WaPo's Andrew Lawler, Virginia Dare And The "Myth Of Whiteness"
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May 24, 2018, 08:37 PM
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On Virginia Dare’s 430th birthday last August 18, I wrote #DareToCelebrate Virginia Dare’s Birthday! Will Her Statue Be Torn Down Next—Along With America? Right on cue, the Washington Post on Thursday morning carried How a child born more than 400 years ago became a symbol of white nationalism, subhead "Virginia Dare and the myth of American whiteness." [by Andrew Lawler, May 24, 2018 (alternative link)].

Lawler quotes me:

Even now, white supremacists and their allies claim Virginia Dare as their own. Peter Brimelow, a friend of former White House aide Stephen K. Bannon and current White House adviser Stephen Miller, founded the Vdare Foundation and in 1999 to warn Americans about the danger posed by African and Asian immigrants. [What! No Hispanics?]

“I picked the name because I wanted to focus attention on the very specific cultural origins of America, at a time when mass nontraditional immigration is threatening to swamp it,” he wrote me. Brimelow originally is from Britain. One of his website’s postings notes that the Lost Colonists “simply found themselves outvoted, which is going to happen to us if we are not careful.[Lawler, of course, does not link to the source of the quote, but it is from this interview with Alan Colmes, shortly before his tragic early death.]

No hyperlinks, of course, not that we care because MSM readers are notoriously incurious, but there is a link to Lawler’s forthcoming book The Secret Token: Myth, Obsession, and the Search for the Lost Colony of Roanoke. I presume he will be sending a review copy to PO Box 211 Litchfield CT, 06759.

Pausing briefly to point out that I have repeatedly said on that I’ve only met Bannon and Miller  one time each, and that Lawler’s “white supremacist” smear occurs in the very same paragraph that quotes me saying that Virginia Dare exemplifies America’s (Anglo) cultural origins, I urge readers to note that Lawler does not really blame us for Virginia Dare emerging as “a symbol of white nationalism” at all—he blames the entire sweep of American history.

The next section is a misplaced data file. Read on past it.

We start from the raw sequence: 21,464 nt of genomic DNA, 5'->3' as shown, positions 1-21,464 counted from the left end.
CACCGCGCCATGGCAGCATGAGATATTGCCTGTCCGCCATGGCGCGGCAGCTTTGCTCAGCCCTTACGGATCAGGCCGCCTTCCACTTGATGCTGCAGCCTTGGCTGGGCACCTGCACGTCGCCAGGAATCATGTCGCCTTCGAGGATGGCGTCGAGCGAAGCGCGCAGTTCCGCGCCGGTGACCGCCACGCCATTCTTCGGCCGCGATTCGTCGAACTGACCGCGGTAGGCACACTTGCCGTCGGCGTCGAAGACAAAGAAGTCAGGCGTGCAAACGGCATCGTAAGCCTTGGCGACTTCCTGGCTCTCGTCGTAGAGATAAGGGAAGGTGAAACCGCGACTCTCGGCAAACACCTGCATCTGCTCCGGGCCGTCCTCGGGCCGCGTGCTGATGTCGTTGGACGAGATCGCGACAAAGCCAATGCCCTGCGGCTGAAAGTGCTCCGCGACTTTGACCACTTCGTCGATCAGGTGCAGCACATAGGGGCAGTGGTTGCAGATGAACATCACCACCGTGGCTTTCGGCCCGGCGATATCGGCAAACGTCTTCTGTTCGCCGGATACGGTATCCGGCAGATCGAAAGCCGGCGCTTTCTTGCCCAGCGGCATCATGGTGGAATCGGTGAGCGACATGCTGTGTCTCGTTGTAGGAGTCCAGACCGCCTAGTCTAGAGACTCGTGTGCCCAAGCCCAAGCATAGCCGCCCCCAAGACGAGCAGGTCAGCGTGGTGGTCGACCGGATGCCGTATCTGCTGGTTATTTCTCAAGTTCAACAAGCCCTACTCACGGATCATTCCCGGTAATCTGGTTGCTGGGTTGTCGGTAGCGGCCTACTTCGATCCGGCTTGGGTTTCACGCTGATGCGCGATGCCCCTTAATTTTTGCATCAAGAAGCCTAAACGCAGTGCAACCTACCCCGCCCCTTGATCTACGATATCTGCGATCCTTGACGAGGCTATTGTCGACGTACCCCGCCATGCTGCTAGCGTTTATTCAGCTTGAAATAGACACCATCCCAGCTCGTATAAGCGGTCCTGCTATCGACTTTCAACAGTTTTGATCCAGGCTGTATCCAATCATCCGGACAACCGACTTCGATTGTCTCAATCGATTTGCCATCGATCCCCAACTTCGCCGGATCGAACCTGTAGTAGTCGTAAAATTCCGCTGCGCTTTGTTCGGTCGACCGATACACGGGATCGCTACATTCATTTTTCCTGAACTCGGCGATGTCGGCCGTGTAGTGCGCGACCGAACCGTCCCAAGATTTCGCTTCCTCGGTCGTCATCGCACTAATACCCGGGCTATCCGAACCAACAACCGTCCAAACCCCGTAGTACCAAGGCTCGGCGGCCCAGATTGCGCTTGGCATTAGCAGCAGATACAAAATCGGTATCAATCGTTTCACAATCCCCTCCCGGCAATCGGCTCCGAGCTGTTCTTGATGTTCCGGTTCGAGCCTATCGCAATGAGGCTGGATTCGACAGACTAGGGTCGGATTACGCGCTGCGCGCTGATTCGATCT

To do this, of course, he has to suppress the fact that progressive demigod President Franklin D. Roosevelt Franklin D. Roosevelt enthusiastically gave a speech commemorating the 350th anniversary of her birth, and actually suggested the commemorative stamp.

But Lawler is easily able to do this because of what now drives the American Left: a determination to extirpate every vestige of white America from the land they carved out of the wilderness. Neither Washington  nor Jefferson nor Robert E. Lee nor Steven Foster or even Virginia Dare will be left standing. “White supremacism” is equated with “white nationalism” and, ultimately with “whiteness” itself.

Their messianic nihilism is that of France’s Jacobins or China’s Red Guards. As Lawler puts it:

The infant of Roanoke offers us two very different futures. We can be martyred for some imagined race, or we can recognize that to be American is, in its essence, to be willing to redefine our beliefs, goals and even our ethnicity. Only by getting lost can we become something new.

Guess who will get to “redefine” America.

Lawler made repeated efforts to see me last year, when he claimed to be writing for National Geographic. I insisted on being interviewed by email, with the result that our exchanges (consolidated, slightly edited, and hyperlinked) are preserved for posterity.

On Fri, Mar 24, 2017 at 10:55 PM, Peter Brimelow <> wrote:

Peter Brimelow: Sorry about this, Andrew, just got small children to bed. However, I think my written answers are not “Establishment”.

Andrew Lawler: When did you first hear about/learn about Virginia Dare?

When I first started studying American history, in high school in UK, circa 1965. In those days, it was axiomatic.

What was the moment/scene when you decided to link her name to your website?

Late 1999. I have all kinds of theories about naming websites, e.g. people confuse names amazingly—Forbes, Fortune, both of which I worked for—which I’m sure you don’t want to hear about.

Also, I was preoccupied with my small daughter, born as I then thought late in my life, and empathized with John White.

What do you think took place on Roanoke Island after Gov. John White left in 1587?

Obviously, I have no more idea than anyone else. Mortality was terribly high in those days, especially for women, and it’s quite possible they left no genetic trace even if sheltered by local Indians (which is certainly not impossible).

[btw what’s the story on the Lumbees right now? Haven’t checked for a while].

What do you think happened to Virginia Dare as well as the other colonists?

See above.

Research into the Roanoke voyages in the last 60 years shows a surprising diversity of colonists beyond purely English born; nine nationalities, as well as Catholics and at least one Jew. Most of those had essential expertise (navigation, metallurgy) that few English born had in that day. This information, based on historical documents, seems at odds with the old idea that this was purely an English colony when it was, in fact, a surprisingly multinational endeavor. How do you relate this to your views about Anglo Saxons as the root of the United States?

This is what I think I called in Alien Nation the horse/rabbit fallacy—a stew made of one horse and one rabbit is not half horse-half rabbit. Diversiticrats swoop on trace elements to try to deconstruct the Founding, but what language did the colonists speak? What laws did they acknowledge? If they weren’t an English colony, what was?